Warriors

Warriors' rookie McCaw leaves Pelicans game with ankle sprain

Warriors' rookie McCaw leaves Pelicans game with ankle sprain

NEW ORLEANS – Warriors guard Pat McCaw sustained a sprained left ankle in the second quarter Friday night’s game against the New Orleans Pelicans.

He did not return.

McCaw, who played three minutes in the first quarter, reentered with 3:30 left in the second, replacing Stephen Curry, who had been whistled for his third foul.

Inside the final minute of the half, McCaw appeared to come down and roll his ankle. Though he did not immediately leave the game, he was limping noticeably and was assisted into the locker room at halftime.

The rookie from UNLV had 3 points and one assist in 10 minutes before leaving. 

Draymond Green's rage by design fires up Warriors in wild win over Jazz

Draymond Green's rage by design fires up Warriors in wild win over Jazz

DENVER -- Draymond Green was raging. Jawing with the officials, yelling into thin mountain air, responding to opposition physicality with a little extra gusto, picking up five personal fouls and a technical foul along the way.

If this seems a bit extreme -- oh, it surely was -- it’s also by design.

Green picks his spots to crank up his personal volume and Friday night, inside the palpable drama of Vivint Smart Home Arena, was one of those instances when the Warriors needed a jolt. Nobody jolts better than Draymond.

“We were dead, man,” Green said after a pulsating 124-123 win over the Utah Jazz. “Sometimes, you’ve just got to do something to get everybody else going. I kind of felt that, and that’s on me. I’ve got to feel that, and when I feel it I’ve got to act on it and do whatever it takes to get the guys going.”

So Green, at a generously listed 6-foot-7 exchanged shoves with Rudy Gobert, Utah’s 7-1 center, sent a get-off-me forearm to hyper-aggressive Jazz forward Jae Crowder and yapped at officials from the first quarter to the fourth.

Green wasn’t so effective early. The Warriors fell behind midway through the second quarter, trailed throughout third and were down 95-82 with 5:46 left in the third when Green picked up his third foul for getting too physical with Crowder.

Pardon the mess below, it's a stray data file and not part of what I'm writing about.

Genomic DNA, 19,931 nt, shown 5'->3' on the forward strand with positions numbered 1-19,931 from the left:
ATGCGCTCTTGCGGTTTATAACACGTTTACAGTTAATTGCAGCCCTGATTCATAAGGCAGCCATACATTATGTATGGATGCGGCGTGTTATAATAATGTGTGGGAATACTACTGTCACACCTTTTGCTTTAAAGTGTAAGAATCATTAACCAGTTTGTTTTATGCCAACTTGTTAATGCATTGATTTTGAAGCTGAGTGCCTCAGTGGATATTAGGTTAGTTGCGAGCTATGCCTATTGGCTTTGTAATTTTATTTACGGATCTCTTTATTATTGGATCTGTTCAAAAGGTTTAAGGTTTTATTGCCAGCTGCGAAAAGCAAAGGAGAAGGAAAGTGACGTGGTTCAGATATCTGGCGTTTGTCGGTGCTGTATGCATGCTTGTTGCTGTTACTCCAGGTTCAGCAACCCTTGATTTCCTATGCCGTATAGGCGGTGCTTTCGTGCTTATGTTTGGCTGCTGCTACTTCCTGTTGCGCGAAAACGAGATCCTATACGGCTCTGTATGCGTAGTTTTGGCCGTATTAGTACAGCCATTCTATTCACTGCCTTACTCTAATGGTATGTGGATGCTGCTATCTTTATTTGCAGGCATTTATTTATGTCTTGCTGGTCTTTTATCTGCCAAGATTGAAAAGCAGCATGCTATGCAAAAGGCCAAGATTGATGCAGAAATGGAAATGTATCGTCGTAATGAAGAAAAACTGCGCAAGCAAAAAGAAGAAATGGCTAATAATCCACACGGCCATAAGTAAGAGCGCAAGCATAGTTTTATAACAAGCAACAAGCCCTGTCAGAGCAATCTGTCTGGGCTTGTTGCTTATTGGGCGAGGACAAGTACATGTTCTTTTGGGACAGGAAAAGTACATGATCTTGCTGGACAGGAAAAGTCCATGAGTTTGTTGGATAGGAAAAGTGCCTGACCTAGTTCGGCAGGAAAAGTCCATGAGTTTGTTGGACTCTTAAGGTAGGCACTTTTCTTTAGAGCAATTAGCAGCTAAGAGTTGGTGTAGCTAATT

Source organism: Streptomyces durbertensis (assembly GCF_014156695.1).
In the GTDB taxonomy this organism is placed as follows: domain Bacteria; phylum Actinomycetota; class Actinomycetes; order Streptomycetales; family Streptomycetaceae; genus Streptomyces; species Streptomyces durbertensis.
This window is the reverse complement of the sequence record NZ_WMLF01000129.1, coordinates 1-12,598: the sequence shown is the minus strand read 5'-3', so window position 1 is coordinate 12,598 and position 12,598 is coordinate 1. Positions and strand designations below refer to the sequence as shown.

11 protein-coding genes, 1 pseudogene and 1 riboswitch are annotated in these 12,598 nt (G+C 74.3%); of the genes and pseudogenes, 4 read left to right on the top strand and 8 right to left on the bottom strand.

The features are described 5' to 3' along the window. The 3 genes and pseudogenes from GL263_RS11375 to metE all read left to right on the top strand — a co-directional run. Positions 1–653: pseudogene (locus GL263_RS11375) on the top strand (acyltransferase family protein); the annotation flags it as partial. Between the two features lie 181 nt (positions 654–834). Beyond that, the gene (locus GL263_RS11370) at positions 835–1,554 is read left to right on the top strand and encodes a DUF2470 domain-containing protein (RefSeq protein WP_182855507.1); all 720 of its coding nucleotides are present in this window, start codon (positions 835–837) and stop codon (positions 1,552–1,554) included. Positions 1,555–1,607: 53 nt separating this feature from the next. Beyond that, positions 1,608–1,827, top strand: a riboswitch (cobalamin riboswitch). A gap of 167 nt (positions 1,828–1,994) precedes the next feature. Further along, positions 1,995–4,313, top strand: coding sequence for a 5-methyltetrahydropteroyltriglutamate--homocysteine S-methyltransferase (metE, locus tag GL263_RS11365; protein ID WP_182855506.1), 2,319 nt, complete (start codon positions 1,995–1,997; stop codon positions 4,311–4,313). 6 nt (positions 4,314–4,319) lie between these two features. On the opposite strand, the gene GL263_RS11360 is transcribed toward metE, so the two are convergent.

The sellout crowd had its villain and Green was booed lustily as he strolled to the bench, summoned by coach Steve Kerr. Green needed a cooling-off period.

Green’s teammates picked up their intensity almost immediately, outscoring the Jazz 10-3 over the next 2:34. The Warriors outscored Utah 27-20 in the fourth, winning on a Jonas Jerebko tip-in with .3 seconds remaining.

Green before cooling off: 7 points (3-of-8 from the field, 0-of-2 from deep), six rebounds, five assists and three turnovers. He was minus-8 over his first 24 minutes.

Green after returning to play the final 9:37: 7 points (3-of-4, 1-of-1 from beyond the arc), three rebounds, one assist and one block. He was plus-11.

His tactical plan, inconvenient at times, was in the end successful.

“He’s able to control it to the point where it’ll turn for him as we get deeper into the season,” Stephen Curry said. “So we’re not worried about that at all. Nothing was going his way early. He gets into a couple altercations, or whatever it is, it gets him going, gets his confidence going and he steps up and knocks down a big 3 in the fourth quarter and talks trash the whole way down the court.

“We love that, because we feed off that energy. His body language was amazing tonight, despite what was happening in the first half. And he made countless plays to help us win.”

This is why Kerr, who slapped five with Green when he came off the floor in the third quarter, tolerates his fiery power forward. There is a sincere player-coach appreciation that may be strained but never quite snaps.

“I just sensed that after the first game, where we really didn’t compete, where we were out of sorts, I sensed that the guys knew it and felt and wanted to get back to being us,” Kerr said. “We had a great practice (Thursday) and you could feel, even when were down, that the guys were connected and competing and still playing hard. We just had to get smarter.”